Hi Sam, it is my first time visiting your blog (thanks to Peter M and your visit to him)... I am really glad about your words concerning the "Extra Virgin Olive Oil"... My father-in-law makes his own oil (same way you did it in Greece) and his "oxytita" - sorry, do not know the word in english is usually by 0,03%... the extra virgin olive oil in the greek supermarket (does not matter which one, all of them are more or less the same) have it from 0,5 (0,6%) and higher... IMAGINE! So I absolutly agree with you - I use only my father's-in-law oil and everywhere (even when baking a cake, just less quantity as in my recipes, not to have too bitter taste)... Great JOB! I wish, especially people in Germany (they are acting like crazy to buy Italian Olive oil -- but I think, this is just very succesfull marketing policy from Italian side)... Anyway I wish Greeks would pay much more attention to all the perfect greek made ingredients - as feta, olive oil, Kalamata olives, kappari (how you call it in english?) and even greek truffa (found in north Greece - close to Xanthi - 25 spieces of 39 world wide known!)... thank you once more for your article.

Anonymous said...

As a 30+ year resident of Thessaloniki Greece, I am only worried that some Greeks will get eksipnos/clever and try the same idea. What's to prevent it??

Sam Sotiropoulos said...

Dear "anonymous",

What is to prevent some anonymous individual on the internet from claiming to be from Greece and trying to cast doubt upon, or to question the purity of Greek olive oil? In a world of infinite possibilities, I suppose anything is possible so if you are looking for guarantees in life, there are none (except death and taxes). So thanks for your question, here is my response:

Let me put it to you this way, when was the last time you heard, in the mainstream media, credible reports of large-scale arrests of Greek olive oil producers for selling phony oil? I would definitely be interested in such news. Unlike Italy, in Greece the agricultural laws are stricter than in all other EU countries, check it out for yourself, try Google. Secondly, olive production in Greece is still (largely) in the hands of the people and not the Industry. So, although you raise a valid concern, and while there may be incidences of oil adulteration in Greece, you can be sure it is an exception and not the rule and that is in definite contradistinction to Italy's track record. Frankly, I do not feel sorry for the Italian olive oil industry as many fortunes have been made from peddling fake olive oil for a long time, and now the chickens are simply coming home to roost.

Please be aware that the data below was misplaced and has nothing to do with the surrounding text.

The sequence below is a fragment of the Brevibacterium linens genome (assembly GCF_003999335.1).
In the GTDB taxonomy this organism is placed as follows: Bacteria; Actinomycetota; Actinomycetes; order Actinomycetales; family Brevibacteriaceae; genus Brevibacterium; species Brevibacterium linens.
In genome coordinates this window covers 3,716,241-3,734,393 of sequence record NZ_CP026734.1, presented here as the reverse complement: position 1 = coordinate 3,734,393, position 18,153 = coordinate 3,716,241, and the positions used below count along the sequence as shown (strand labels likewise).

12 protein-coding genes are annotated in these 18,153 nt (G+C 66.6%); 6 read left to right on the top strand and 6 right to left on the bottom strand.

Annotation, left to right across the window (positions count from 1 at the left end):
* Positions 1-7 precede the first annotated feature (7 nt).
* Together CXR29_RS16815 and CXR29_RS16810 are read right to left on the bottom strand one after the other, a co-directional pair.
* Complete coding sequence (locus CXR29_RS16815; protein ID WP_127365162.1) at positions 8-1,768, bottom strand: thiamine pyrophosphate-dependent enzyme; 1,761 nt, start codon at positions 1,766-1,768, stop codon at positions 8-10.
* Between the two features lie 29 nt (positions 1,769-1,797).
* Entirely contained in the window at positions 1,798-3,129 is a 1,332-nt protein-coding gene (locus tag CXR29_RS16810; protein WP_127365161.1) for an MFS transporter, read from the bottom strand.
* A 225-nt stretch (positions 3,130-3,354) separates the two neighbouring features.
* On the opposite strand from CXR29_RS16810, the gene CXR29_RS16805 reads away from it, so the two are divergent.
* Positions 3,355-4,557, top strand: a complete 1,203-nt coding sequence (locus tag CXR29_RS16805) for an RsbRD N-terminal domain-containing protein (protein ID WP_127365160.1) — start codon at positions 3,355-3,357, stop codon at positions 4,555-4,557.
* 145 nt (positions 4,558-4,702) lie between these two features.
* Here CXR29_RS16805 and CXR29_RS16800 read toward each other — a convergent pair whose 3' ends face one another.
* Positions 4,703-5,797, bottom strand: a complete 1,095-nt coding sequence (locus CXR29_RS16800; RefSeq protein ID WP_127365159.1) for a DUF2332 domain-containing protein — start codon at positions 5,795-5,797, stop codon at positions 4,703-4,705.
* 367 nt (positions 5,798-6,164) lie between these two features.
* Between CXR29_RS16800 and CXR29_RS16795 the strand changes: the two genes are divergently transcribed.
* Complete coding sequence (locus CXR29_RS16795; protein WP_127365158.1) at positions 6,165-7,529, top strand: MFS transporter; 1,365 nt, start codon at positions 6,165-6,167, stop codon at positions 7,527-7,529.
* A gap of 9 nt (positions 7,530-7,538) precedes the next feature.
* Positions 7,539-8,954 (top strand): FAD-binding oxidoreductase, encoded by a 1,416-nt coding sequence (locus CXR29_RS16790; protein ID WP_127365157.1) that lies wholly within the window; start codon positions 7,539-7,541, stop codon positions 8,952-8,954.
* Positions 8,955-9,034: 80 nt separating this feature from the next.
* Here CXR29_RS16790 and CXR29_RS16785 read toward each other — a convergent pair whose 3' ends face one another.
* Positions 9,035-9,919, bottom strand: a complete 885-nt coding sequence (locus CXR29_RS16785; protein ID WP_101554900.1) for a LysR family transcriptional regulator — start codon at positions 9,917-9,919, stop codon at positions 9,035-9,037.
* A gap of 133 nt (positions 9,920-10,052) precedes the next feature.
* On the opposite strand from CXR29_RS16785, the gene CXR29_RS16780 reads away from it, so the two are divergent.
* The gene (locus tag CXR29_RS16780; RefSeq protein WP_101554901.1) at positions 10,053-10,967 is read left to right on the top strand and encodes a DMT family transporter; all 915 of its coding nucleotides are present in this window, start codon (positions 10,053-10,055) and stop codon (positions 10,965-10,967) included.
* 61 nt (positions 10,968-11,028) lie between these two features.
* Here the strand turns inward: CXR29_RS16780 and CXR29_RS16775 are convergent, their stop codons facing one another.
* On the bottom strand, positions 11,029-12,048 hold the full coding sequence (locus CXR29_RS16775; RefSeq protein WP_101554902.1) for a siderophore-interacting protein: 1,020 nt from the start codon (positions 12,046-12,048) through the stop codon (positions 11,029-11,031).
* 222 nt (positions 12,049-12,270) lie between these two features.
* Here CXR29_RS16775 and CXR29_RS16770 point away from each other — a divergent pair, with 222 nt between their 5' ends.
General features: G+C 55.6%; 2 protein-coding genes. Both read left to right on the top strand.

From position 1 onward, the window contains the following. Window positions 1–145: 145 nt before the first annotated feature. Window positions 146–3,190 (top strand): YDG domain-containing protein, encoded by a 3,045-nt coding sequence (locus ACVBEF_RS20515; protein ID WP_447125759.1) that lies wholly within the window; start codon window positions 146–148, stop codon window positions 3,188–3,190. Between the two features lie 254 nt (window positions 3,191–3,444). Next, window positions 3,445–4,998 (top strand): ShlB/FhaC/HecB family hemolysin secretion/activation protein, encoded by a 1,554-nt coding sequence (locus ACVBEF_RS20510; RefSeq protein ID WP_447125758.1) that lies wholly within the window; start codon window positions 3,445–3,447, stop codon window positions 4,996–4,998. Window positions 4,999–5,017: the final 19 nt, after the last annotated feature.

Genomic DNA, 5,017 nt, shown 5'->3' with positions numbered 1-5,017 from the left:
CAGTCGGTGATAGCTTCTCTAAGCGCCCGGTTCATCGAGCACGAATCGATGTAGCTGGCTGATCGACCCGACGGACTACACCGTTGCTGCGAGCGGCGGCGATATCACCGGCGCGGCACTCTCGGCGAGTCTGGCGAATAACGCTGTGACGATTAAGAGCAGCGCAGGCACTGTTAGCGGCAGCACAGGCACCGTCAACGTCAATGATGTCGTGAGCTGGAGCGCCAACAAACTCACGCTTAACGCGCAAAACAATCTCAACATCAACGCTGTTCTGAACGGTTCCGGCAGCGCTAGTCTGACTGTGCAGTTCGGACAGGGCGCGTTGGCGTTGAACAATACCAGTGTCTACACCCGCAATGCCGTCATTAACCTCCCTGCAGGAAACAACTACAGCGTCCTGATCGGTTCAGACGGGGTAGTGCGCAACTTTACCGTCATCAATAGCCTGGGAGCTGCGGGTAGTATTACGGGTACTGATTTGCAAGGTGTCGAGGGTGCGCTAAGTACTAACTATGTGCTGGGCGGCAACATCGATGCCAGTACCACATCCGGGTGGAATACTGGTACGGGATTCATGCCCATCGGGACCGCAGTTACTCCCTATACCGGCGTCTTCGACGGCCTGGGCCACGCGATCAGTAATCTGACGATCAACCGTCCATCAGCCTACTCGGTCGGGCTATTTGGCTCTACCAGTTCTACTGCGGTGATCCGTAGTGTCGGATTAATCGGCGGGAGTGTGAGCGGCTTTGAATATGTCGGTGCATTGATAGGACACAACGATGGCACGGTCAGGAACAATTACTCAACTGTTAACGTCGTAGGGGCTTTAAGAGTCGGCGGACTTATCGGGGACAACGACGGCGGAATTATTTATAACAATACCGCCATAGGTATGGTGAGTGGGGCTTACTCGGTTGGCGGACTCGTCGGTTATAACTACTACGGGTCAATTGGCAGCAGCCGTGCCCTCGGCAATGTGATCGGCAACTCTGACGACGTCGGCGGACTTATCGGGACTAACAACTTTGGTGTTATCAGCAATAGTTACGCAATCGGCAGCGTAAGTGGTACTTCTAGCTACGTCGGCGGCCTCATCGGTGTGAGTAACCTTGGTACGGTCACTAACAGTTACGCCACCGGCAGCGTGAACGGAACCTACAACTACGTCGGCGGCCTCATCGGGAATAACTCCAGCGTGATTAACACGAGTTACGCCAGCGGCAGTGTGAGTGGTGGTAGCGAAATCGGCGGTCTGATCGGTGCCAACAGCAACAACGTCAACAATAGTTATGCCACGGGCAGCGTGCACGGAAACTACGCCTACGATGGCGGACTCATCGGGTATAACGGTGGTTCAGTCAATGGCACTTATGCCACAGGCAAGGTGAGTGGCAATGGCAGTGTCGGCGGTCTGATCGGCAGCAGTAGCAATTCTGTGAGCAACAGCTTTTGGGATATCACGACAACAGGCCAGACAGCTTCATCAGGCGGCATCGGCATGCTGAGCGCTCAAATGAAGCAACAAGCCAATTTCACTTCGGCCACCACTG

Now, if you would like me to recommend a trustworthy and reliable source for your olive oil purchases that would be easy, I would be happy to arrange to supply you with top quality Greek extra virgin olive oil. Let me know. :-)

[eatingclub] vancouver || js said...

Definitely an eye-opener of a post for me.

Thanks for sharing this and I'll be more wary and careful when buying olive oil.

MJ said...

Amen! I spent an entire hour discussing with my one teacher how greek olive oil is the only way to go!

Cookin' Canuck said...

Very interesting! I will be much more discerning in the future.

Robert B said...

I'm a personal chef and I work for a large Italian Olive oil company.(Academia Barilla) If you find an olive oil that has any of the following on it is NOT an Italian product from Italian soil: Made in Italy, Packed in Italy, Produced in Italy, Imported from Italy. Only oils that say PRODUCT OF ITALY can do so by law if they can prove to the Italian Government that what is in the bottle is from Italian soil. If it says anything else it is a blend from Italy Spain Greece and Tunisia. I don't know if the Greek oils have the same standards as this.

Anastasia Caratzas said...

Great post!

Anastasia Caratzas said...

Great post!

Pamela said...

After reading your pastitsio recipe, I mentioned buying the #2 pasta. I also bought a bottle of Cretan olive oil imported from the Hania region by Aptera Imports, Inc., a company in Salt Lake City.

My parents don't make the same fuss over food and cooking that I do. And they don't use much olive oil. My mom seems to think that whatever Costco carries is fairly good.

I'll get my olive oil on trips to Salt Lake or Vegas or order it online if necessary.

SOCRATES PAPADOPOULOS said...

Apart from well documented large scale fraud in the massive Spanish and Italian olive oil market there is another simpler reason why Greek Olive Oil is better.

Greek suppliers are generally much smaller and the oil is more often single source not the multi sourced blended methods of the massive corporations in Italy and Spain.

Local oil here in Victoria Australia is absolutely superb and a revelation however it's price makes it hard to compete against the very high quality but low priced Greek oil.

Two easy guides, ALWAYS check the batch date and NEVER buy in glass (light degrades the oil).